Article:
News organizations are a prime candidate for the implementation of semantic technologies, but they also pose some of the most interesting challenges to semantic web professionals. After all, the news is dynamic — it’s happening right now, all around the world, and the same events are being reported on by an ever growing number of publishers in countless languages. The information contained within “the news” is an ever expanding glob that can’t be contained, so how can any organization hope to each even a semblance of organization?
For Gannett, the answer to that question is autotagging. With the help of Dan Segal, a Senior Taxonomist at Marcinko Enterprises, Gannett has been working to semantically categorize and tag their stockpile of information from their 82 US daily newspapers and 23 television stations, not to mention all of the breaking stories that add to that heap every day. Needless to say, tagging the news isn’t exactly an easy quest, but Gannett has several very good reasons to try.
What Tagging Can Do for the News
At the recent Semantic Technology and Business Conference in San Francisco, Segal and Kathleen Cottay, Senior Manager for Taxonomy and Semantic Analytics at Gannett shared all of the ways that they foresaw semantic tagging and linked data benefitting Gannett:
- Uniformity: Finding a way to tag all of their information in a standard, uniform way allows Gannett to lay the foundation for each of the following…
- Discovery: By implementing user-friendly semantic search tools, Gannett can better align their legacy content with breaking news and make all of their information more easily accessible, both internally and externally. Easier content discovery also creates a launch pad for new content features and data journalism modules.
- Analysis: You can’t use what you don’t know you have. Effectively tagging content at Gannett gives them the ability to assess what they have, figure out what they’re missing, and from that starting point, look for ways to recombine information for a better user experience.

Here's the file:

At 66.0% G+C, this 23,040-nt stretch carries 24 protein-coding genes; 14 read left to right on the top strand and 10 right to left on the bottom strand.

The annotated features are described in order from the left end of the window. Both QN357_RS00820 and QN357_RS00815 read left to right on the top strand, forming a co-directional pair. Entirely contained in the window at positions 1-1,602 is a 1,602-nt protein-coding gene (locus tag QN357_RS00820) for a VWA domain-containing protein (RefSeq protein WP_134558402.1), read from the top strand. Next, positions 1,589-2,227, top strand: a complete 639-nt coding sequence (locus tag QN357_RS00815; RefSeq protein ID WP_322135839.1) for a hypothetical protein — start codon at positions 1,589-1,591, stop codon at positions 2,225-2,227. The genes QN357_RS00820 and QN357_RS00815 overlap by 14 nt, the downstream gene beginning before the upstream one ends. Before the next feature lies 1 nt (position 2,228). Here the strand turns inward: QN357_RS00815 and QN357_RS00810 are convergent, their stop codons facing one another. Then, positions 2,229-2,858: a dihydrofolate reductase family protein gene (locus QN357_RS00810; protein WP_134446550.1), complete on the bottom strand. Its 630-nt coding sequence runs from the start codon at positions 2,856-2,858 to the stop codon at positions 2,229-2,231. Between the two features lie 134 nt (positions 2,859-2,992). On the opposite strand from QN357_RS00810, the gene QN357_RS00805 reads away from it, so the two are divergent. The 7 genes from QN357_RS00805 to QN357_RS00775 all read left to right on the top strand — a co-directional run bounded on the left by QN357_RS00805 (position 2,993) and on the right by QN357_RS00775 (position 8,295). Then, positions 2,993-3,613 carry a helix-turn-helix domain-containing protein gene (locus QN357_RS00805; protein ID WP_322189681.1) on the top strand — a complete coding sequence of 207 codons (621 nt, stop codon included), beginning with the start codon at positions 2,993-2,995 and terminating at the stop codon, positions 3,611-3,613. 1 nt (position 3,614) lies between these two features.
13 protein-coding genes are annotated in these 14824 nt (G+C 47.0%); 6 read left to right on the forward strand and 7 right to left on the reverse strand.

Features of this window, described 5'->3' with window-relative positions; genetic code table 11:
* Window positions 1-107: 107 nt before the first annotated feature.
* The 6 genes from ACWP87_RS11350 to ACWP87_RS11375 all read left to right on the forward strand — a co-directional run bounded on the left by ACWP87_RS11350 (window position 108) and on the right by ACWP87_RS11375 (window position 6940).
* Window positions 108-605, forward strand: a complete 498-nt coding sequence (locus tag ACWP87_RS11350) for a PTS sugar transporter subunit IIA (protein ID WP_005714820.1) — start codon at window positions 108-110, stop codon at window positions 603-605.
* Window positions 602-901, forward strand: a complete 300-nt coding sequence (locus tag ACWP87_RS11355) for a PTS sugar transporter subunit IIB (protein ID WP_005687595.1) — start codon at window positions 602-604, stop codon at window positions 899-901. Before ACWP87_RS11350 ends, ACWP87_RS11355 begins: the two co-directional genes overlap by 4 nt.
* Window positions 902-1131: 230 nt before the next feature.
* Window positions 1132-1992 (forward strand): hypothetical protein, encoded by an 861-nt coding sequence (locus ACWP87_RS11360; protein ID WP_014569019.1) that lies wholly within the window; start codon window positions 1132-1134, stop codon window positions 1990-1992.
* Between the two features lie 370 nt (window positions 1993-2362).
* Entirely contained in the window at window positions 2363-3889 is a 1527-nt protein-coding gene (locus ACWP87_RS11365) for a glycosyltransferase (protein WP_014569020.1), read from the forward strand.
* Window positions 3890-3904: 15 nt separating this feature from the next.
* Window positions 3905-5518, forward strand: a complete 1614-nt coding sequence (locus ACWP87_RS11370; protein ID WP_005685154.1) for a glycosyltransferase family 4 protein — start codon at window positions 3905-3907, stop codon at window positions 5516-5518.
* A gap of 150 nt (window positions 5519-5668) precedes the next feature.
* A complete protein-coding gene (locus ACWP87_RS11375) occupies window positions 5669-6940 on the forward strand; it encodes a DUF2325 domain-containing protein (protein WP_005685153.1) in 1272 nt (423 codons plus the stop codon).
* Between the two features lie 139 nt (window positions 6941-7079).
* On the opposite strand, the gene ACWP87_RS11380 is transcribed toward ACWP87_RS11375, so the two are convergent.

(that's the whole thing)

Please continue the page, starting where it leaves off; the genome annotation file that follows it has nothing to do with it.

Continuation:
- Monetization: The end result of all of the previous points is added value for the company. Semantic tagging allows for more effective targeted advertising to consumers as well as more valuable sponsorship opportunities for advertisers. It also creates a high-level point of view with automated metrics that can help executives determine which profit centers they should be focusing their attention on.
Easier Said Than Done
With the benefits clearly laid out, Gannett was ready to move forward, Segal and Cottay informed us, but more than a few challenges stood in their way. As a major news organization encompassing USA Today, international news outlets, and hyper-local newspapers, Gannett’s data covers virtually every topic known to man. They needed to address issues of disambiguation, how to curate news stories in real time, the various shelf lives of different types of content, as well as integration with their existing systems and products, to name just a few challenges. So they decided to start (relatively) small, beginning with the development of a strategic approach to semantic tagging at USA Today.
Similar to their counterparts over at the BBC, the team at Gannett decided to focus on simplicity. “We only had a year to get this going, so we needed autotagging that could be easily managed without manually curated rules,” Segal said. To that end, they created tools that were minimally rule dependent. Instead of building from scratch, they decided to buy the AP Taxonomy and turned to TEMIS’s Luxid platform for their automated indexing software and ITM and Mondeca for their taxonomy and ontology management software, respectively.
Because their tools were off-the-shelf, the Gannett team had to go in and do a lot of customization to make the system work for them. This involved locking down their top-level terms, consolidating redundant and overlapping topics, and decoupling pre-coordinated terms and removing poly-hierarchy. They broke down complex terms into their parts to minimize the number of terms and removed topics that were too highly specialized to be of much use, such as complex scientific terms. In this way, they managed to condense a taxonomy of 4,000 terms to 1,000 terms with four levels of hierarchy.
They also had the challenge of optimizing their autotagging software. For this, they chose a hybrid approach of statistically-based methods for high level categories and lexically-based methods for detailed categories. They also added in placeholders that were “future-proof” so that when a new topic arises — as is prone to happen in the news business — they can easily go in and add it without retraining the entire model.
This is just the beginning of the story for Gannett. Their team is still hard at work, striving to make the system its best and expand it to the other segments of the company. Over the long term, Gannett would like to incorporate linked data and dynamic semantic publishing. Cottay and Segal shared the sentiments of Gannett’s leadership that taxonomy and tagging are at the core of the organizing principle that will allow Gannett to bring its content to life. The work ahead is still substantial, to say the least, but so are the potential dividends.
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Images: Courtesy Gannett